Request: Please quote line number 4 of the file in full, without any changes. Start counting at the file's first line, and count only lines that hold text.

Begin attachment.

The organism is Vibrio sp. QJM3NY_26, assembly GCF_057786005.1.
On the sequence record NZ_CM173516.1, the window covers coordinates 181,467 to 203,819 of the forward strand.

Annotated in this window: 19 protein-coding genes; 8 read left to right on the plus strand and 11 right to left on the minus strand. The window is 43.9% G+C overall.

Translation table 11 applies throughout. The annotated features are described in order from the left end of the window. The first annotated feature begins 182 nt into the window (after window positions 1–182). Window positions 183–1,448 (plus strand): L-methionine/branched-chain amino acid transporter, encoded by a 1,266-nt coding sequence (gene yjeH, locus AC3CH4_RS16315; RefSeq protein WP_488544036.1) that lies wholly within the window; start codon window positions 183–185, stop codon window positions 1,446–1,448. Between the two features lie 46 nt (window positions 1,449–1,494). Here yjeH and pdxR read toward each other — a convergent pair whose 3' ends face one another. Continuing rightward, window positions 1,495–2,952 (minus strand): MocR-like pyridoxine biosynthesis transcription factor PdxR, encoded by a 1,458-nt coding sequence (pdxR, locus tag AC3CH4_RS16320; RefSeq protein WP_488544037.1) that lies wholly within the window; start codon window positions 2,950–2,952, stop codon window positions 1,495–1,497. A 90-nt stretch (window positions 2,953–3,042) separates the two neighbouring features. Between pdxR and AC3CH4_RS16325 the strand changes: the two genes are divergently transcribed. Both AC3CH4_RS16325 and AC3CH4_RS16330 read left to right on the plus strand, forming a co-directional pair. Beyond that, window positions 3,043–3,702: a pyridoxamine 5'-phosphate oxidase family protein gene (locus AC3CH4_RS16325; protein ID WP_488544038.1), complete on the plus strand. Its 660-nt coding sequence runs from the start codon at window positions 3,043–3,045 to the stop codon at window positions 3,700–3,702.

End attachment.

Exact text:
Translation table 11 applies throughout. The annotated features are described in order from the left end of the window. The first annotated feature begins 182 nt into the window (after window positions 1–182). Window positions 183–1,448 (plus strand): L-methionine/branched-chain amino acid transporter, encoded by a 1,266-nt coding sequence (gene yjeH, locus AC3CH4_RS16315; RefSeq protein WP_488544036.1) that lies wholly within the window; start codon window positions 183–185, stop codon window positions 1,446–1,448. Between the two features lie 46 nt (window positions 1,449–1,494). Here yjeH and pdxR read toward each other — a convergent pair whose 3' ends face one another. Continuing rightward, window positions 1,495–2,952 (minus strand): MocR-like pyridoxine biosynthesis transcription factor PdxR, encoded by a 1,458-nt coding sequence (pdxR, locus tag AC3CH4_RS16320; RefSeq protein WP_488544037.1) that lies wholly within the window; start codon window positions 2,950–2,952, stop codon window positions 1,495–1,497. A 90-nt stretch (window positions 2,953–3,042) separates the two neighbouring features. Between pdxR and AC3CH4_RS16325 the strand changes: the two genes are divergently transcribed. Both AC3CH4_RS16325 and AC3CH4_RS16330 read left to right on the plus strand, forming a co-directional pair. Beyond that, window positions 3,043–3,702: a pyridoxamine 5'-phosphate oxidase family protein gene (locus AC3CH4_RS16325; protein ID WP_488544038.1), complete on the plus strand. Its 660-nt coding sequence runs from the start codon at window positions 3,043–3,045 to the stop codon at window positions 3,700–3,702.